Fortnightly Magazine - July 15 2003

Technology Corridor

Vegetation that helps break down toxins debuts at manufactured gas plant site.

Vegetation that helps break down toxins debuts at manufactured gas plant site.

Planting swaths of rye grass and mulberry trees and sowing the soil with bacteria are hardly standard operating procedure when it comes to cleaning up manufactured gas plant sites. But if Bill Bogan has his way, it just might be.

Gas Pipelines Do the Safety Dance

The industry responds to FERC's new safety regulations.

The industry responds to FERC's new safety regulations.

Utility companies are scrambling to understand and comply with the Pipeline Safety Improvement Act of 2002, which became law in December 2002. According to Daphne Magnuson, director of public relations at the American Gas Association (AGA), the act will require member companies to make significant changes during the next 10 years in how they operate.

Taking the Weather Option

Weather-contingent options are cheaper than other weather risk products and can be crafted to suit emissions allowance markets.

Weather-contingent options are cheaper than other weather risk products and can be crafted to suit emissions allowance markets.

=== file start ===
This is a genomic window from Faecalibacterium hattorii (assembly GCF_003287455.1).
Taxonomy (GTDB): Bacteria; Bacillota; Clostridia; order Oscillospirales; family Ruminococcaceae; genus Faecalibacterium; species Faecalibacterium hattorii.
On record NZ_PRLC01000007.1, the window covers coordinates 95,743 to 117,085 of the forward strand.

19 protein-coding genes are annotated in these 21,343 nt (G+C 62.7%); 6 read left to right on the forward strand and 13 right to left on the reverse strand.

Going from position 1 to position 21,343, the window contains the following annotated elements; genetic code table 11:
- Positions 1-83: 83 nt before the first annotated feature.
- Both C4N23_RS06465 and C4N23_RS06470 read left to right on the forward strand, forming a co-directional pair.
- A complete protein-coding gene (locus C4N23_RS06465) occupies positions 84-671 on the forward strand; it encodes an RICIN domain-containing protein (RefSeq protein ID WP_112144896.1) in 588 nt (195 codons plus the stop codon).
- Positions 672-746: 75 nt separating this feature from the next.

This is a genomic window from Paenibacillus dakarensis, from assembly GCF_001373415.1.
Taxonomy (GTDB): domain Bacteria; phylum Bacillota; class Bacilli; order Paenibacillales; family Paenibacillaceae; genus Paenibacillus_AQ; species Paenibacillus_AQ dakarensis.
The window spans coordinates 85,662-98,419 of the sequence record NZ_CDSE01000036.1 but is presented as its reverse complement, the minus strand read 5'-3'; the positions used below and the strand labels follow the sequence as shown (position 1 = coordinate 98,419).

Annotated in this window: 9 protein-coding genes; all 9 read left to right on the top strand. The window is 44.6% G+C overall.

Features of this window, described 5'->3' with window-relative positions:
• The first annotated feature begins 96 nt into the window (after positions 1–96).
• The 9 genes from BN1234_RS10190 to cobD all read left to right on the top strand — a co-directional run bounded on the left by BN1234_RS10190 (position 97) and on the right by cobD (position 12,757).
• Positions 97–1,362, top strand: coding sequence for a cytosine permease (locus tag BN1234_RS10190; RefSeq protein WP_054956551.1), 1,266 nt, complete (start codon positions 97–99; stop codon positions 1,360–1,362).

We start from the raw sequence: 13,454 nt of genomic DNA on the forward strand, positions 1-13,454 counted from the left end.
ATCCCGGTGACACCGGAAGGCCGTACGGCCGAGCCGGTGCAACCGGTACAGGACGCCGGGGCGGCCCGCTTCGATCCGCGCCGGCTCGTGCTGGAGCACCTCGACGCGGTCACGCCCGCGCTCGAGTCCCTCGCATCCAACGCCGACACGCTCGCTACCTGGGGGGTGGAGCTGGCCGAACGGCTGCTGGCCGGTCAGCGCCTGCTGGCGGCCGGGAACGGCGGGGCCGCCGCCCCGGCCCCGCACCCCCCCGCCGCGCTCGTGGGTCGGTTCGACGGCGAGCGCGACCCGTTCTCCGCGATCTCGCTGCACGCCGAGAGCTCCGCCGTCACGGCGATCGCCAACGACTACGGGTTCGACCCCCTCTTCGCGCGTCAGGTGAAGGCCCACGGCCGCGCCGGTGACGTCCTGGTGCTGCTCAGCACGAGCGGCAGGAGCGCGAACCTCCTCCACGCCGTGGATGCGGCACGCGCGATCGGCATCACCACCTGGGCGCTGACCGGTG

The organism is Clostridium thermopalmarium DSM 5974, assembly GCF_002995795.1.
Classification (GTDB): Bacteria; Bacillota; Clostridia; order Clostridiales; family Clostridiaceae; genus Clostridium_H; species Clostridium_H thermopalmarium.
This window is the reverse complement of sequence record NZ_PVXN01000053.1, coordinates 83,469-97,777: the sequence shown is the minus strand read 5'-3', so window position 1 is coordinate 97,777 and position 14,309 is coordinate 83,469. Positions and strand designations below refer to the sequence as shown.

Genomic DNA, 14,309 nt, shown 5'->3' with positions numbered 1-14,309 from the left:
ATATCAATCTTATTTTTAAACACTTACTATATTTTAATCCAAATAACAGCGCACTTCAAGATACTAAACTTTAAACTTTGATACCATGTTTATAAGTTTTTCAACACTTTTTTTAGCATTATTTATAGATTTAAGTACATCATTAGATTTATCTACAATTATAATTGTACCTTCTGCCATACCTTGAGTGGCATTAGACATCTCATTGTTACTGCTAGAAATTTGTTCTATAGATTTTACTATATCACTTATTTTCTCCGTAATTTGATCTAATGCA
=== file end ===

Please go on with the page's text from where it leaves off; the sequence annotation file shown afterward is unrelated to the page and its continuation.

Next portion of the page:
Weather is a pivotal demand factor in energy consumption, but one that is difficult to predict and impossible to control. With weather-hedging tools available in the over-the-counter (OTC) markets for several years, the market has grown to $4.2 billion, with approximately 4,000 contracts traded in 2001, according to Pricewaterhouse-Coopers.

Watching the Watchers

Can RTO market monitors really be independent?

Can RTO market monitors really be independent?

The Federal Energy Regulatory Commission (FERC) initiatives on regional transmission organizations (RTOs) and standard market design give new prominence to the market monitoring institution (MMI), a novel regulatory tool never before contemplated in legislation.1

Frontlines

The ISO graples with the politics of scarity.

The ISO graples with the politics of scarity.

In regions that have embraced electric industry restructuring, such as New York, New England, and the mid-Atlantic states, where independent system operators (ISOs) have taken over and the standard market design (SMD) has grabbed a foothold over bulk power transactions, one fascinating question still dogs theorists and policymakers alike:

Is a power supply shortage really all that bad?